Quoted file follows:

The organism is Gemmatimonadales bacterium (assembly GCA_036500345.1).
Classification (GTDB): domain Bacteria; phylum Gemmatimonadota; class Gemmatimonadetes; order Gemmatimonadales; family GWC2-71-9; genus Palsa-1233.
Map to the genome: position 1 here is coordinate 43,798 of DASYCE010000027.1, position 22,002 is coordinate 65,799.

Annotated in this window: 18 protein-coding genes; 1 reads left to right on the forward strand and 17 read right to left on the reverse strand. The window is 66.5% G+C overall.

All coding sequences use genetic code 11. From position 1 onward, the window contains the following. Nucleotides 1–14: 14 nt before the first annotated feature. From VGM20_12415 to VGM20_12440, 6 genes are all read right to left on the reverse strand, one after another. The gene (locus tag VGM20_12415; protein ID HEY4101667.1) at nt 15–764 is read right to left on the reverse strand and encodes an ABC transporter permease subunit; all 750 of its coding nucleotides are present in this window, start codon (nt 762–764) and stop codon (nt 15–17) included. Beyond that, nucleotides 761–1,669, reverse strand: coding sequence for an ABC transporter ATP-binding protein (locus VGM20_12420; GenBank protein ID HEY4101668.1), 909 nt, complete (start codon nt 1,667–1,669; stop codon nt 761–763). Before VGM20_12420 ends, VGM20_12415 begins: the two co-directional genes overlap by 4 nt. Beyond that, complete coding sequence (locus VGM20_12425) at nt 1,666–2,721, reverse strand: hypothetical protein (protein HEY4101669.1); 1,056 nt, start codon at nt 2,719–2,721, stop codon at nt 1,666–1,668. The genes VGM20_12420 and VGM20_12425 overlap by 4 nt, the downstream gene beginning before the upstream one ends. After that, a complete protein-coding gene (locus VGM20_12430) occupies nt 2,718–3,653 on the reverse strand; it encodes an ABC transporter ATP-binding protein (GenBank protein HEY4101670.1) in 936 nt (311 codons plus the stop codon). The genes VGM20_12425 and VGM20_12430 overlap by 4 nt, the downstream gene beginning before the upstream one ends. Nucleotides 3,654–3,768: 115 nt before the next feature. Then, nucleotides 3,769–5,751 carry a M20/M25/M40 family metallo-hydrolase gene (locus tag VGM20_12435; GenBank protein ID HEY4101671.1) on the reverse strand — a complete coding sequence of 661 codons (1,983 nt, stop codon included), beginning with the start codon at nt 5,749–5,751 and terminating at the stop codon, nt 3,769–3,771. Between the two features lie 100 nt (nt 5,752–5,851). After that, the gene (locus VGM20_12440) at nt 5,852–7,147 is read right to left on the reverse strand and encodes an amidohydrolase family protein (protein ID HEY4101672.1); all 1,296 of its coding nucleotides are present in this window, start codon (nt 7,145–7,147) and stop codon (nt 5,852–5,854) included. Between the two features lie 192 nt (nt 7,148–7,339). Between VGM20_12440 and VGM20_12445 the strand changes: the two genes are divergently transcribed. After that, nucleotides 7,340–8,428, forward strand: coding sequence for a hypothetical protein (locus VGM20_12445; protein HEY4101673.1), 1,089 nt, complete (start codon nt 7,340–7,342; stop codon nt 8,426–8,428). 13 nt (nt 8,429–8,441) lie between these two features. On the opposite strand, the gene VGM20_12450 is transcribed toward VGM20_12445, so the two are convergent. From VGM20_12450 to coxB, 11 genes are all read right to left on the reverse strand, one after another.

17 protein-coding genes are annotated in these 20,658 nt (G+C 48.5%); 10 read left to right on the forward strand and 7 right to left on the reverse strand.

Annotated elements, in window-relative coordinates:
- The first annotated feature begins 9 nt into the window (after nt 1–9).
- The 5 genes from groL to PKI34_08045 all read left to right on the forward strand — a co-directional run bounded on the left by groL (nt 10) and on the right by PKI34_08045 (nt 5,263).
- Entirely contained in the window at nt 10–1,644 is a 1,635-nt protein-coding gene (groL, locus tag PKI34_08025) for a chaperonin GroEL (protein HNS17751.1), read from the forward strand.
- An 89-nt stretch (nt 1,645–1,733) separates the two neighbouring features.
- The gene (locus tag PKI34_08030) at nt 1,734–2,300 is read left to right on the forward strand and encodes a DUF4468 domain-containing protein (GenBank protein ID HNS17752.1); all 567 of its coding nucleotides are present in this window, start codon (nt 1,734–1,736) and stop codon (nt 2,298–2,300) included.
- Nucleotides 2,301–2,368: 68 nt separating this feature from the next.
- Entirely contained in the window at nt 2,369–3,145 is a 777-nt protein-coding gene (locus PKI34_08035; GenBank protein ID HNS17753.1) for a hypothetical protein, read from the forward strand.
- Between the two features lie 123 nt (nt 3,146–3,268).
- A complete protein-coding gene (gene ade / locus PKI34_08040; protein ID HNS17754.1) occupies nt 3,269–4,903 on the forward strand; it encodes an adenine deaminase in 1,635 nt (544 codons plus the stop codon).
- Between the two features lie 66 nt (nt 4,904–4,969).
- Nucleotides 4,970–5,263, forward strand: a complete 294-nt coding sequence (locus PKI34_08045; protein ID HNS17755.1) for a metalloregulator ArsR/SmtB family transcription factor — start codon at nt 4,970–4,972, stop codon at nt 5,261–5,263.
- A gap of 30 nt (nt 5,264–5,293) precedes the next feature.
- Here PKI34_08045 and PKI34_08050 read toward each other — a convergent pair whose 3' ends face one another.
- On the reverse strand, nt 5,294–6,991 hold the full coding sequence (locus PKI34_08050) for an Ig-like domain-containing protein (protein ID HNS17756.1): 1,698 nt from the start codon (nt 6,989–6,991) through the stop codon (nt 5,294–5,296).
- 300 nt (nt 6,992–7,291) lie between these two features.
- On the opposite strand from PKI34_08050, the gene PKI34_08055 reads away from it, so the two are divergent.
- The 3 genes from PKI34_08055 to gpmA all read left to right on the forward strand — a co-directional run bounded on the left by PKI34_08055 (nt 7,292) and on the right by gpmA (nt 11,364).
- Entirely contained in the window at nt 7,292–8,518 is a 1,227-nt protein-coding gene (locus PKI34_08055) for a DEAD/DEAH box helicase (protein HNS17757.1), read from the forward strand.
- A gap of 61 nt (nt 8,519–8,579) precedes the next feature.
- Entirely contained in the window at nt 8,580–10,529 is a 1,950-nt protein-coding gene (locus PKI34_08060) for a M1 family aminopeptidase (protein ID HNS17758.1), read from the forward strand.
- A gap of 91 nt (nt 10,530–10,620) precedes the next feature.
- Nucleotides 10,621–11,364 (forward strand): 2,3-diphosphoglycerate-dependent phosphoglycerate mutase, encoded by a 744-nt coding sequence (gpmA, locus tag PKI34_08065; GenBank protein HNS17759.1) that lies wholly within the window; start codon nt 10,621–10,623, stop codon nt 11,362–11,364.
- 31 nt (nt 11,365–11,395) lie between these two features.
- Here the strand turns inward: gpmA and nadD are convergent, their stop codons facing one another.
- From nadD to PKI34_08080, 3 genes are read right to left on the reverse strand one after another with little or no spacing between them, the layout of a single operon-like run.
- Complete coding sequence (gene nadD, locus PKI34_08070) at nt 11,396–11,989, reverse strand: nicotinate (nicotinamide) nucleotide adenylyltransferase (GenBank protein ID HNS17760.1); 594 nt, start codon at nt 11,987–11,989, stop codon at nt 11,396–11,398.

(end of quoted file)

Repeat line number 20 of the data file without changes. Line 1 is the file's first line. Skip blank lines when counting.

- Here PKI34_08045 and PKI34_08050 read toward each other — a convergent pair whose 3' ends face one another.